comments

Southward’s skills go north

Placer senior improves to become an invaluable playmaker, with his hands and feet
By: Todd Mordhorst Journal Sports Editor
-A +A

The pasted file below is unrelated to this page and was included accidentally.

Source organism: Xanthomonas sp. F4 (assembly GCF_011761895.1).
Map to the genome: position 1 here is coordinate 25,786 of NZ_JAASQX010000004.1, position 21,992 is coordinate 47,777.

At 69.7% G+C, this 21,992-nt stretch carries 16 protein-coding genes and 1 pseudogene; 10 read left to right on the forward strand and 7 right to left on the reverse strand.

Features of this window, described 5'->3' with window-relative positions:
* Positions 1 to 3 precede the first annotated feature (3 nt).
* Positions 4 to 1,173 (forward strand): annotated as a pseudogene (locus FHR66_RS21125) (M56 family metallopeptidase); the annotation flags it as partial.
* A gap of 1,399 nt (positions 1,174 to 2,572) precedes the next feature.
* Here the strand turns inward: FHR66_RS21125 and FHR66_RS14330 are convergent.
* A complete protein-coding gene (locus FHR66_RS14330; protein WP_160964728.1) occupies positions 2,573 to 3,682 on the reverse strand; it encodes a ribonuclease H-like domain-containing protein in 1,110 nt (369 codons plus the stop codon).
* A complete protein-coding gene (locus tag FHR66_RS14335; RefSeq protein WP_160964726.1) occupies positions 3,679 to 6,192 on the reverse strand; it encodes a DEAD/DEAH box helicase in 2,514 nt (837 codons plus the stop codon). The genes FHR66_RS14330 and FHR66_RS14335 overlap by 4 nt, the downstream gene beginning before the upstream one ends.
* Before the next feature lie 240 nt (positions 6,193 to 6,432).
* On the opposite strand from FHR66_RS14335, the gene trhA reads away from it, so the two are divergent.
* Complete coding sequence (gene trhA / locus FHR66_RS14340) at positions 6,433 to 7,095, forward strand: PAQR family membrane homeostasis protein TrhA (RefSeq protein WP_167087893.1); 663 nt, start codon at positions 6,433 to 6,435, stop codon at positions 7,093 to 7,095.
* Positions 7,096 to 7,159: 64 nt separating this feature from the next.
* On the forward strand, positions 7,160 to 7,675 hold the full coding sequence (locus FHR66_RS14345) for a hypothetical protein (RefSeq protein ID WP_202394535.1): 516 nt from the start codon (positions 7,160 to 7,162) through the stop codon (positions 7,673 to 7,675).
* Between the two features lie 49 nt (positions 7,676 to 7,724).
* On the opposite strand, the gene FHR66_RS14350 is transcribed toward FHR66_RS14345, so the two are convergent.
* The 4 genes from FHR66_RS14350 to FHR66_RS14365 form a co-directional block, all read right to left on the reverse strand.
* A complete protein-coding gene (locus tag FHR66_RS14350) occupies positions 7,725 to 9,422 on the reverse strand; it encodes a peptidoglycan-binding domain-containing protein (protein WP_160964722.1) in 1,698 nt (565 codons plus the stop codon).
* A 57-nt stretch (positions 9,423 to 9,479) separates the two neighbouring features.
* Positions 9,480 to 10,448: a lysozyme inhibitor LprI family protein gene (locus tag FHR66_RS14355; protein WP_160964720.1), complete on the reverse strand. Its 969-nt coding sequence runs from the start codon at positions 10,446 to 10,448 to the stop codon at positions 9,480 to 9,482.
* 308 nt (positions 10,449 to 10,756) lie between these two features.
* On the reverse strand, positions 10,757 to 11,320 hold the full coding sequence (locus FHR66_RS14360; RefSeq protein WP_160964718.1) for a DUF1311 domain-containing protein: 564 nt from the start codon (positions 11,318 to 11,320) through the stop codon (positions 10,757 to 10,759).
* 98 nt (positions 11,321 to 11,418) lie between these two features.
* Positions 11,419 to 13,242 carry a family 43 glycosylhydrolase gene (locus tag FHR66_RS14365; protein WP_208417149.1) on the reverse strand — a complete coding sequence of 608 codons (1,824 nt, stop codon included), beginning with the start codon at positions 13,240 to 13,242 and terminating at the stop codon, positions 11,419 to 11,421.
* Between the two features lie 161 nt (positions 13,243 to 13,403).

Cameron Southward can laugh about it now. It was the summer of 2008 and he was trying to make it as a wide receiver on Placer High’s varsity football team. He had decent size and great hands, but his time in the 40-yard dash wasn’t something he wanted to put on his resumé. “I started out running a 5.5 (seconds) in the 40… as a receiver,” Southward said. One year later, Southward has emerged from virtual obscurity to become an all-Pioneer Valley League receiver. And his 40 time? He’s shaved off nearly a full second, becoming one of the fastest guys on a speedy Placer squad. The Hillmen were left searching for a reliable receiver after the graduation of Jordan Arndt, but Southward gladly accepted the challenge. “Every year you lose great kids and another kid jumps out and surprises you,” Placer coach Joey Montoya said. “With his competitive spirit and his work ethic, it doesn’t surprise me. But he’s probably improved more as an athlete than anyone I’ve seen in my coaching career.” The 6-foot-1, 180-pound Southward has caught a team-high 36 passes for 682 yards and seven touchdowns. Catching passes is only a small part of his contribution to Placer’s 11-1 record heading into tonight’s Sac-Joaquin Section Division IV semifinal contest against Sonora. As a kicker Southward has nailed 45 of 54 point-after attempts this year and has booted five field goals. Southward also averages over 34 yards on his punts and plays in the Placer secondary at safety. He’s tied for the team lead in interceptions with five. Perhaps no player on the Placer squad has gleaned more from the Hillmen coaching staff than the affable Southward. He credits junior varsity coach Rick Foley and assistant Don Packheiser for getting him started kicking, along with his nine years of soccer experience. Southward said former assistant coach John Hilton helped him dramatically improve his punting technique last season. Current assistant coach Ron Roskelley has been a big help this fall. “Coach Roskelley’s a great guy,” Southward said. “I’ve been a little shaky sometimes before field goals and he comes over and tells me, ‘Just go out there and have fun. Keep your head down and it will go where you want it to go.’” Southward’s improvement in the kicking department was a matter of refining his technique. He’s booted 50-yard field goals in practice and regularly kicks the ball into the end zone for touchbacks on his kickoffs. He would like to kick in college next year. “I feel confident in putting him out there for field goals,” Montoya said. “He’s got a strong leg and it’s made a big difference on special teams. Field position plays a big role, especially in big games.” As for his dramatic increase in speed and strength, Southward used all the resources at his disposal. He went out for the wrestling team last year to get stronger and more fit. Then he took Foley up on a challenge the track and field coach throws out regularly to athletes on the Placer campus. “I went and talked to Coach Foley and said, ‘You’ve always told me you can make me faster, so I’m here. I want to learn,’” Southward said. “I started taking track seriously last year and I got my times down a lot. I’m pretty proud of that.” In the winter, Southward finds time to work as a cashier in the rental shop at Sugar Bowl, which affords him the chance to snowboard regularly. It’s the type of tradeoff Southward has learned to embrace. He used to goof off at times when receivers coach Jim Rodarte would run drills. Now he realizes the value of each moment in practice and he’s become the perfect example of what dedication and perseverance can produce. “I admit that I do screw around sometimes – I like to have fun,” Southward said. “But there’s times you have to buckle down. The drills we do really make you focus and it helps tremendously.”